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This is a companion-volume to the same author’s Along the Path: Studies Kabbalistic Myth, Symbolism and Hermeneutics (1995) and also to Through a Speculum that Shines: Vision and Imagination in Medieval Jewish Mysticism (1994). These are studies in Jewish mystical thought and symbolism, from ancient times up to the present but tend to focus on the Kabbala of the Late Middle Ages, the Renaissance and also the 18th century (Hasidism), which represent an impressive achievement for this original, learned and daring scholar, who is also Professor and Director of Graduate Studies of Hebrew and Judaic Studies at New York University.

This intense and absorbing study of Jewish gender and sexual arrangements may offend and provoke some readers, that is “press some buttons”, although I think for very good reasons. Wolfson’s writing, though articulate, and inventive is also scholarly and academic, while the documentation might be just a little on the fanatically comprehensive side (the note pages, and in smaller type, well outnumbering the text ones), as if because of its shocking novelty, the author wanted to anchor his work solidly enough to withstand even an earthquake of reaction!

The Circle, bluntly, in Circle in the Square represents the female, the rounded shape or ‘hole’ of her reproductive organs, while the Square means the line of the penis. The Circle is within the Square, that is symbolically and effectively ruled by the male, even where metaphysically (for instance in the medieval cosmogony where the encircling ether or sky is female, while the encircled fountain represented by the Hebrew letter yod is male), or materially (during coitus, or while pregnant) she seems to surround and contain the male; for her purpose for being is in nourishing and setting off the glory and power, and to serve, and ultimately, “when she is good”, to become the crown of, the male organ or as Wolfson explains, the woman’s highest pride would be to inhabit the very corona of the circumcised penis!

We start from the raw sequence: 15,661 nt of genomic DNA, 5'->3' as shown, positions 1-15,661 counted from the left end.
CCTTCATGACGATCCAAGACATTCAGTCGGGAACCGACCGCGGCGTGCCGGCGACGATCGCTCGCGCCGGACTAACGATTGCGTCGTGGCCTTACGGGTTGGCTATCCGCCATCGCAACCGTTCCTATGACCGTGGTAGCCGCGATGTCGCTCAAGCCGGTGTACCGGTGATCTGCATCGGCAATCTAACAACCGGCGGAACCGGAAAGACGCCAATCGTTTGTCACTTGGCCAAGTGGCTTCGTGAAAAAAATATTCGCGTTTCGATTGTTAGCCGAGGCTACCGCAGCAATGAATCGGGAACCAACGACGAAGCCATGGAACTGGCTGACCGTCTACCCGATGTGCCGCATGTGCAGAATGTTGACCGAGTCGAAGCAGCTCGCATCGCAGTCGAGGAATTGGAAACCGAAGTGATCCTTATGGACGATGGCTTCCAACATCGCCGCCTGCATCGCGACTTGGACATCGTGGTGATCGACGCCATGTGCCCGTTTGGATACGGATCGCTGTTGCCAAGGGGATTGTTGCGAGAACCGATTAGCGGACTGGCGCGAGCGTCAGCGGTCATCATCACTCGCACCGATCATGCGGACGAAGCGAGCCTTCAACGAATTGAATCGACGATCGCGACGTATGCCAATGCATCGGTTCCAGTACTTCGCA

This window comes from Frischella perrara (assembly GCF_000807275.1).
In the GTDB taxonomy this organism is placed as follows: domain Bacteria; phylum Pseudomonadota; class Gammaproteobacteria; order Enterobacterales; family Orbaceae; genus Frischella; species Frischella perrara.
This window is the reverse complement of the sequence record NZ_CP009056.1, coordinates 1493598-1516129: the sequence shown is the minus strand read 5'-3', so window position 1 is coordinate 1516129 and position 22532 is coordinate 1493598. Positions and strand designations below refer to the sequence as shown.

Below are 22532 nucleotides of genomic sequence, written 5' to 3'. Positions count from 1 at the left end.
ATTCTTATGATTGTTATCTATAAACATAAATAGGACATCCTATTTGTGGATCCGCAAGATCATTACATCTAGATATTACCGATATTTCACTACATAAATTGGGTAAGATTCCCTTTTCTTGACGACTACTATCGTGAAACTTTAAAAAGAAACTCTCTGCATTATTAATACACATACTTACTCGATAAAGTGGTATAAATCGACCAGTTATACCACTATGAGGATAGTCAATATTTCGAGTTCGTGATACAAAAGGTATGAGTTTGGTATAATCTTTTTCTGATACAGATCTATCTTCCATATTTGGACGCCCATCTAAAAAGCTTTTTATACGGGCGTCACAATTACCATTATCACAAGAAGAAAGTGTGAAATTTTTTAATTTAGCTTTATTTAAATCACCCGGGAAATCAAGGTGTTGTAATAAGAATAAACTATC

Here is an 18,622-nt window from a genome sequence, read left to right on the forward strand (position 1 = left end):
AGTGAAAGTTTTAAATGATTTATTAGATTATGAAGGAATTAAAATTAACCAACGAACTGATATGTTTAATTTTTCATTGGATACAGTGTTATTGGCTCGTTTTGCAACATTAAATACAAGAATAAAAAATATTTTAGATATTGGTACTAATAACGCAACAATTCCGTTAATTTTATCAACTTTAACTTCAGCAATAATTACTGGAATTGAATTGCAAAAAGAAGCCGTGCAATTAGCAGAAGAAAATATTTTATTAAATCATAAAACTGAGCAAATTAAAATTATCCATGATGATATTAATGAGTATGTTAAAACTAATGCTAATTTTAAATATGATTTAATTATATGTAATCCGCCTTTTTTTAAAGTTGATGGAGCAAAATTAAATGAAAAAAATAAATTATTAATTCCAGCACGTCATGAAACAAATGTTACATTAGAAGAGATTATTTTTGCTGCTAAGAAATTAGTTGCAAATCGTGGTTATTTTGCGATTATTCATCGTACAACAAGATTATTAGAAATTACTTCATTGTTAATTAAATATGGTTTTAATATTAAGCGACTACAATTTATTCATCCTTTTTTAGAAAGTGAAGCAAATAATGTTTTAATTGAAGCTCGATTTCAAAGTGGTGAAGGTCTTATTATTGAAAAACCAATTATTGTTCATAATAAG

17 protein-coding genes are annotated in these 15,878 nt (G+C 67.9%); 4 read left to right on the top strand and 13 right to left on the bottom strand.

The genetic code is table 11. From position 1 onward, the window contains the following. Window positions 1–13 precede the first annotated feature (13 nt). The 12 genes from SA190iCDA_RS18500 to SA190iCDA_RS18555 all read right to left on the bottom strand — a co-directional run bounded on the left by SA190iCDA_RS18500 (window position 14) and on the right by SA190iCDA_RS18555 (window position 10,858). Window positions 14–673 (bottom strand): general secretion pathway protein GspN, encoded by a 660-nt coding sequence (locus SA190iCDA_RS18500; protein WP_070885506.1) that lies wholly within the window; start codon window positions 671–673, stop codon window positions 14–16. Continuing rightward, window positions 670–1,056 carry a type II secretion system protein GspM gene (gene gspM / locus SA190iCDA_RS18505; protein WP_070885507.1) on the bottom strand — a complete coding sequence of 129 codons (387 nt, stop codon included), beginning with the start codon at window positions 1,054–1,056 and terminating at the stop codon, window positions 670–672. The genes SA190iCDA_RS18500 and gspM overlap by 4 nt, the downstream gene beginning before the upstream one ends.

Premature or at least short-sighted then would be any calculation such as the eminent founder of modern Kabbala studies, Gershom Scholem made, followed also by his students Joseph Dan and Isaiah Tishby, as by feminist scholars and critics, or even the late and still revered ‘messiah’, the Loubovitcher Rebbe Schneerson that Kabbala promotes the dignity of women. True the Kabbalists, especially the “authorship” (principally Moses de Leon) of the compendious, magisterial and beautifully written mystical commentary on Torah, the Zohar or Book of Brightness, which, created in Spain of the late 13th century, has dominated the study, history and practice of Kabbala ever since, were more explicit about the sexual nature of the divine congress and union between the masculine and feminine aspects of God than ever before (and maybe since) in the history of Jewish mysticism; but, according to Wolfson, that which is made explicit is the very domination of women that had been only implicit in the older texts and traditions.

Circle in the Square collects four intensely-researched, meditated and documented studies developed over a period of ten years (roughly 1984-94), where gender and sexuality are a primary focus. One sees here the author is learning, not only in the range and depth of what he knows but in his way of learning the lessons and drawing the conclusions his findings lead him to. These conclusions become progressively more outrageous and extreme. Wolfson starts out with a comparatively tame excursus, “Female Imaging in the Torah,” of a tradition that the Torah is the Shekinah: God’s female aspect or emanation that the kabbalist unites with. This union becomes progressively more explicitly sexual as Kabbala evolves from 11th century Provence and Eastern Europe to modern times where, in a story of S. Agnon , “Tale of the Scribe,” Torah becomes the bride herself. A similar evolution toward explicit sexuality appears in Wolfson’s book as well. In Wolfson’s next chapter, “Circumcision, Vision of God and Interpretation” we find that Torah can only be penetrated by a circumcised gaze (for symbolically penis means eye), that indeed the primordial mark or inscription, was this carving or that marking of the head of the penis, the crown or corona through which alone we see into the ultimate mysteries. In the ingenuity of this interpretation Wolfson deconstructs Bible in a style similar to that of the French philosopher Jacques Derrida’s deconstruction of speech and writing; while in the symbolism of the penis Wolfson has adapted a fundamental notions of the French-Freudian theorist Jacques Lacan, for whom the “phallus” represents precisely the penis not as physical organ but in its vastly more meaningful and controlling symbolic, psychological and political functions.